Societal dialogue

Jacqueline Hoang Nguyen is this semester’s Koerner Artist in Residence

Jacqueline Hoang Nguyen is a Montreal-born research artist, based in Brooklyn and Stockholm. Her objective is to stimulate dialogue within society through her works.
Jacqueline Hoang Nguyen is a Montreal-born research artist, based in Brooklyn and Stockholm. Her objective is to stimulate dialogue within society through her works.
Credit: 
Photos Supplied By João Enxuto

A true artist is always deeply involved in facilitating and fostering a dialogue with society.

Currently based in New York City’s Brooklyn and Stockholm, Sweden, Jacqueline Hoang Nguyen’s work is steeped in critical and political analysis, dealing with diverse issues such as multiculturalism, historicity, feminism and immigration.

Nguyen is this winter’s Queen’s artist in residence, as part of the Koerner Artist in Residence Program, an annual professional residency in the Fine Art program.

She’s taken part in similar programs before, but this particular experience is new to her.

“This is the first time that I will be an artist-in-residence at a university,” she said, “and I’m excited to provide artistic instruction to students.”

The residency program enables students to gain valuable feedback and mentorship from a renowned artist.

“I am happy to be a part of this program as I have only been to Kingston once before,” Nguyen said. “Being a visual artist definitely requires investment in what you are doing and a particular dialogue with peers, other artists and practitioners.”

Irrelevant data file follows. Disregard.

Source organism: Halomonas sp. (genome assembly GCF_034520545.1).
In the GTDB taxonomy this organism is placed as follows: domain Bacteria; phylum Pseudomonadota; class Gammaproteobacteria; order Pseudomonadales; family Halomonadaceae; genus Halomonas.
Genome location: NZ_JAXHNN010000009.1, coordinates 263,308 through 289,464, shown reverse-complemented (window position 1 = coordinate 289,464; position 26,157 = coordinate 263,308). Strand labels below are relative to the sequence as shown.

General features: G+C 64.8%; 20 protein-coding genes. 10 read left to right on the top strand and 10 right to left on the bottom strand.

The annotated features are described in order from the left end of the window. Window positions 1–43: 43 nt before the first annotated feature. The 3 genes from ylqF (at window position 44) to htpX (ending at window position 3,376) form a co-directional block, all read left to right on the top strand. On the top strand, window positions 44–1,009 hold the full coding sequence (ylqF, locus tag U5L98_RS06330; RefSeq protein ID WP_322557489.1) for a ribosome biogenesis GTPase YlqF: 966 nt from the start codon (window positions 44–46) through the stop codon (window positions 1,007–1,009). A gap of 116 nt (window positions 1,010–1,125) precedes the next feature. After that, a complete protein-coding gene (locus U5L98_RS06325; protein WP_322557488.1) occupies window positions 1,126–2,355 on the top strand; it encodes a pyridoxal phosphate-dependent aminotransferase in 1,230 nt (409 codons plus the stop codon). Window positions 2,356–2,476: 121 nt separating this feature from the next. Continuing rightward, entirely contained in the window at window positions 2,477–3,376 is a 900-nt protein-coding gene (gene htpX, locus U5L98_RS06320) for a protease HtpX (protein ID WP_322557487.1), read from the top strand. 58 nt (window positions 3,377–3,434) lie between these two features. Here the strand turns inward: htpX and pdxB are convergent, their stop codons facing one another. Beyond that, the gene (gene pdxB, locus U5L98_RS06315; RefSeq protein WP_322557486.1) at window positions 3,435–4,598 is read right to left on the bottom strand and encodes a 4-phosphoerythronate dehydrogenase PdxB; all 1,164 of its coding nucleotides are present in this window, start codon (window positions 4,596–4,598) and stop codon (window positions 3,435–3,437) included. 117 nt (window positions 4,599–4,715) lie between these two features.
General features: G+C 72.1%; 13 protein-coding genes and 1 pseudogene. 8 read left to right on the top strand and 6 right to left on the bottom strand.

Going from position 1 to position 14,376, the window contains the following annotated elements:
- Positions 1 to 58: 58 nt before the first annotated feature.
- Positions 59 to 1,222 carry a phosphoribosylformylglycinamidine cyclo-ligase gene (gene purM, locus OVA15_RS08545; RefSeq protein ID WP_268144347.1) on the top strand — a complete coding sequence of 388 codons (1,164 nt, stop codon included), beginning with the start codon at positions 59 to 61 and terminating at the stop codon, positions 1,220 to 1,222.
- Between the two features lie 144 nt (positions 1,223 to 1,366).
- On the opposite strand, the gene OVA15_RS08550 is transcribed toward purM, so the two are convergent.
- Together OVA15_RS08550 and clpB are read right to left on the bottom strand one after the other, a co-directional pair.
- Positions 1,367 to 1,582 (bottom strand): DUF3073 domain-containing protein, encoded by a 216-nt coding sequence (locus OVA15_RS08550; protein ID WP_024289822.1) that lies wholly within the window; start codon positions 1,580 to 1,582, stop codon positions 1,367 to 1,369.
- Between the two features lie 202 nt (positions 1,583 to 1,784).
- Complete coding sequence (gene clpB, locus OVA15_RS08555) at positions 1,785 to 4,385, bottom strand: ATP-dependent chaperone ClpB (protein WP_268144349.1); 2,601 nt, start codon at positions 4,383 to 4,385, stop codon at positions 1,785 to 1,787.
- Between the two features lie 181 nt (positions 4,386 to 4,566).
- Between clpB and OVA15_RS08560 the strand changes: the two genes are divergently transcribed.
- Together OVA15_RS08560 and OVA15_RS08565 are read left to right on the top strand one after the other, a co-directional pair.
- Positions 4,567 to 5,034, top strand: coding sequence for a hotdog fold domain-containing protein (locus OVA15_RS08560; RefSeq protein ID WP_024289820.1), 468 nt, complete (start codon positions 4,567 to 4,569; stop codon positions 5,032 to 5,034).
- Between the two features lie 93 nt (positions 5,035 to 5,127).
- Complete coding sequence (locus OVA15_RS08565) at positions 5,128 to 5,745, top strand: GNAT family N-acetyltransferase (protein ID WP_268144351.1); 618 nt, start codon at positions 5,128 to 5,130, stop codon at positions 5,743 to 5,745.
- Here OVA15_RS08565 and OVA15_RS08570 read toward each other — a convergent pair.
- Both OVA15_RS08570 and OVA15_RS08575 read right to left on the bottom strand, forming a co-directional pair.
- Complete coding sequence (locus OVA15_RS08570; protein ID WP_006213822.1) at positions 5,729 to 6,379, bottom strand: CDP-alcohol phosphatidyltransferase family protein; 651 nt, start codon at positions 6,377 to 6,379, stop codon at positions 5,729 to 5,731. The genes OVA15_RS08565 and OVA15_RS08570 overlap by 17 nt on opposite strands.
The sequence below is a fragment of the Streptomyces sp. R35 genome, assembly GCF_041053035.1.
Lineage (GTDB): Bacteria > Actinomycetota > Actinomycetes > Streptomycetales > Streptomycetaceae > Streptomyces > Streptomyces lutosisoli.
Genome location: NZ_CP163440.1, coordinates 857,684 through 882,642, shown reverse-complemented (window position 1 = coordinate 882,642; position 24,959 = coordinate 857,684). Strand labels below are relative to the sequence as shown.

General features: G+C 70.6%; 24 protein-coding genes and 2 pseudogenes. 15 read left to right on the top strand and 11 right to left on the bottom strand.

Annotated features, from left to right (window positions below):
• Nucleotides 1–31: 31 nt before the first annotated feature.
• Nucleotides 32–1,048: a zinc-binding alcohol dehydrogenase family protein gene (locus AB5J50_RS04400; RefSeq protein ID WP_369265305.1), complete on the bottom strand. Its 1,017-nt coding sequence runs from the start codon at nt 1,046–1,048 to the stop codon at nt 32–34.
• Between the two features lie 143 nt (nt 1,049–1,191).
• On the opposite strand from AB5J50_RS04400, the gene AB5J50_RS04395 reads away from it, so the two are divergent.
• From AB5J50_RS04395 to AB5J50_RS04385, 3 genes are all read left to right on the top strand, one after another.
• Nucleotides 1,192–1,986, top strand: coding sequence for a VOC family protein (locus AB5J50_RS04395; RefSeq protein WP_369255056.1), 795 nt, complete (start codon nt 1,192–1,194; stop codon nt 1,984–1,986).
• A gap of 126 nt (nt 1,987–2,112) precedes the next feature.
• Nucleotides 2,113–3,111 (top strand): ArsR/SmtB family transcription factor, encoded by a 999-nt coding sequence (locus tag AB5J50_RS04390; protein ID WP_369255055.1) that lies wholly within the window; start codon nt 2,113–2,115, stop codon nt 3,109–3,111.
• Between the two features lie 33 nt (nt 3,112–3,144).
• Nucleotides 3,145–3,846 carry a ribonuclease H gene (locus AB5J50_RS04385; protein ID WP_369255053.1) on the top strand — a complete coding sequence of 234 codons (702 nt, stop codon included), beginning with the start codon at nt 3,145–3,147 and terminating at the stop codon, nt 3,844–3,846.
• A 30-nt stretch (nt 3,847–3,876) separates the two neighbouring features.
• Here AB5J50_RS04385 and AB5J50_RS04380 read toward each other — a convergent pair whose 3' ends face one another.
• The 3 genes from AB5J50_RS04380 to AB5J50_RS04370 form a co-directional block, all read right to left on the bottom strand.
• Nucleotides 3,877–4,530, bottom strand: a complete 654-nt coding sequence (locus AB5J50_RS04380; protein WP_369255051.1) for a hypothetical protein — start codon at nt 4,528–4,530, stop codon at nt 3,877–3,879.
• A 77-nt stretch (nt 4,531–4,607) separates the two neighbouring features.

Nguyen will be giving a variety of talks around campus next week. She plans to discuss the practice of making art, her earlier work and ideas she’s been investigating in relation to her work.

A French-Canadian of Vietnamese origin, Nguyen’s parents were Canadian immigrants. The themes of immigration and multiculturalism resonate in her work.

“I became interested in the daily realities of being an immigrant and representing that in my artwork, particularly because it was an experience that informed my understanding of who I am,” she said.

“Being part of a minority in Canada and the daughter of immigrants was an issue that I had to deal with.” One of Nguyen’s ongoing projects that explores the mundane imagery of immigrant realities is The Making of an Archive.

It involves collecting a series of photographs that attempt to construct multicultural Canada.

Aside from the themes of immigration and multiculturalism, Nguyen said feminism and feminist theories have also been crucial in shaping and inspiring her.

“I have always been invested in the humanities, particularly with forms of expression, and feminist theories are important in defining my work,” she said.

Nguyen said she sees this opportunity as a chance to engage with society as an artist. This dialogue, she said, is a constant ongoing process.

“Five to seven years from now, I hope to continue being an artist who is constantly evolving and learning, and is always invested in defining what it means to be an artist,” Nguyen said.

Jacqueline Hoang Nguyen will be speaking on the following dates: Jan. 21 from noon to 1:30 p.m. (Kinesiology Building room 100), Jan. 21 from 7 to 9 p.m. (Agnes Etherington Art Centre) and Jan. 29 from 7 to 9 p.m. (Modern Fuel Artist-Run Centre).

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